Canadian public cannabis companies like Canopy Growth, Tilray, and Aurora Cannabis enjoy valuations upwards of ten times as high as their American multi-state counterparts, despite operating in a country with a population smaller than California alone.
Much like Canadian companies became some of the dominant players in the American alcohol industry after prohibition repeal, these companies are already using their large market caps to position themselves to enter the U.S. cannabis market once cannabis prohibition ends. Canopy Growth, the largest cannabis company in the world by market cap, already has a deal in place to buy American multi-state giant Acreage Holdings for $3.4 billion once it is legal in the U.S.
Despite the multitude of reasons for states and the federal government to end prohibition, the question remains as to whether the political will is there for governments to take such a bold and forward-thinking action. Similar questions existed during the time of alcohol prohibition, given that no constitutional amendment had ever been repealed to that point. According to Daniel Okrent, author of “Last Call: The Rise and Fall of Prohibition,” even after the societal ills of prohibition started to become apparent to many Americans, “The very idea of repeal had been beyond the imagination of even the most ardent ‘wet.’”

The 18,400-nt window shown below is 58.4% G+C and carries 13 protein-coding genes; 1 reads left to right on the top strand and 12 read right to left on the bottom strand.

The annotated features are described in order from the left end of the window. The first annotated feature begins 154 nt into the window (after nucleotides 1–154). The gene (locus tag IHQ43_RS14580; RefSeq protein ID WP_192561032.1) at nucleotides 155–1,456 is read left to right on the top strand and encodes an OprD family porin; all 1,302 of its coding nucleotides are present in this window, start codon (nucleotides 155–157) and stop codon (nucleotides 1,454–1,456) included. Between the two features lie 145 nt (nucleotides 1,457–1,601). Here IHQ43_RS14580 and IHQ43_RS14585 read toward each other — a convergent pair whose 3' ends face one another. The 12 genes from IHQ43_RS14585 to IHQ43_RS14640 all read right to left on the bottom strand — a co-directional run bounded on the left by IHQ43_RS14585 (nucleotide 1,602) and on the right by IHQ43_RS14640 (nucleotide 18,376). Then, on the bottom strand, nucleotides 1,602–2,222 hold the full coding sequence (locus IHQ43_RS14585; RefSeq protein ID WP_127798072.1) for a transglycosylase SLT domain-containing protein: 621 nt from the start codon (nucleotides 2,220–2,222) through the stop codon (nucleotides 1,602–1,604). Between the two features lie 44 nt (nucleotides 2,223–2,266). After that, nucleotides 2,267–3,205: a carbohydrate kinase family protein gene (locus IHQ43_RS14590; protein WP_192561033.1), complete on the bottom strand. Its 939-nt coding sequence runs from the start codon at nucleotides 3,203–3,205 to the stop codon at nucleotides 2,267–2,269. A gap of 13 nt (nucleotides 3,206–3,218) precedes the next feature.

Even by 1930, three years before the 21st Amendment ended alcohol prohibition at a time when the country was already in the grips of the Great Depression, ardent prohibitionist Senator Morris Sheppard declared “There is as much chance of repealing [Prohibition] as there is for a hummingbird to fly to the planet Mars with the Washington Monument tied to its tail.”
Similarly, marijuana legalization has often been seen as a political third rail in American politics. Conventional political wisdom has kept even supporters of legalization from speaking out in fear of being branded as “soft on crime.”
But American attitudes towards legalization have shifted dramatically over the past decade, with Gallup finding support for legalization having risen 30% between 2005 and 2018, with 66% of Americans currently in favor of legal cannabis.
When legalization has been put before voters through state ballot initiatives, it has passed 10 out of 11 times, demonstrating widespread support among the American public.
Politicians have started to take notice, with more prominent elected officials now openly supporting the cause of ending cannabis prohibition. Governors of major states have ardently defended their legalization program, including designating cannabis businesses as essential during the current pandemic.
Governors in Illinois, New Jersey, and New York have successfully campaigned on promises of legalization and have lobbied their state legislatures to send them bills to sign that would end prohibition in their states.